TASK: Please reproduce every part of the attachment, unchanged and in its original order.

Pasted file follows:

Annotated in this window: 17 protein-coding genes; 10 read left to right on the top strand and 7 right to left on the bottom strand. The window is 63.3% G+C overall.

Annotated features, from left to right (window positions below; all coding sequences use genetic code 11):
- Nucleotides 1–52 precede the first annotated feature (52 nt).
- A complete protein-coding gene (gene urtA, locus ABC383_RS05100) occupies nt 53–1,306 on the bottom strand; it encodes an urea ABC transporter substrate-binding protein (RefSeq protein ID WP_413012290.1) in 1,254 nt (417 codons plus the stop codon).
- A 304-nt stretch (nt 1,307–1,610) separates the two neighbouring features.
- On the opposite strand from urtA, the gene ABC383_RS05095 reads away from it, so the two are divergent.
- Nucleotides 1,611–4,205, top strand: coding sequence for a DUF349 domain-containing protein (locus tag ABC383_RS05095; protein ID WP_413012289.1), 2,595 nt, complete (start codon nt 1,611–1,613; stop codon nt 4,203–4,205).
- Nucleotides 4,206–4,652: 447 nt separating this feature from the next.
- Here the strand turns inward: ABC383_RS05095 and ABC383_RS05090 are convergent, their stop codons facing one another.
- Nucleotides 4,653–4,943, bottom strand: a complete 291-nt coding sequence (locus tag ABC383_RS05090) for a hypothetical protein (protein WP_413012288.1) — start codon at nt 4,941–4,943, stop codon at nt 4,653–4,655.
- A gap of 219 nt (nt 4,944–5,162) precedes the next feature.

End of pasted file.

Annotated in this window: 17 protein-coding genes; 10 read left to right on the top strand and 7 right to left on the bottom strand. The window is 63.3% G+C overall.

Annotated features, from left to right (window positions below; all coding sequences use genetic code 11):
- Nucleotides 1–52 precede the first annotated feature (52 nt).
- A complete protein-coding gene (gene urtA, locus ABC383_RS05100) occupies nt 53–1,306 on the bottom strand; it encodes an urea ABC transporter substrate-binding protein (RefSeq protein ID WP_413012290.1) in 1,254 nt (417 codons plus the stop codon).
- A 304-nt stretch (nt 1,307–1,610) separates the two neighbouring features.
- On the opposite strand from urtA, the gene ABC383_RS05095 reads away from it, so the two are divergent.
- Nucleotides 1,611–4,205, top strand: coding sequence for a DUF349 domain-containing protein (locus tag ABC383_RS05095; protein ID WP_413012289.1), 2,595 nt, complete (start codon nt 1,611–1,613; stop codon nt 4,203–4,205).
- Nucleotides 4,206–4,652: 447 nt separating this feature from the next.
- Here the strand turns inward: ABC383_RS05095 and ABC383_RS05090 are convergent, their stop codons facing one another.
- Nucleotides 4,653–4,943, bottom strand: a complete 291-nt coding sequence (locus tag ABC383_RS05090) for a hypothetical protein (protein WP_413012288.1) — start codon at nt 4,941–4,943, stop codon at nt 4,653–4,655.
- A gap of 219 nt (nt 4,944–5,162) precedes the next feature.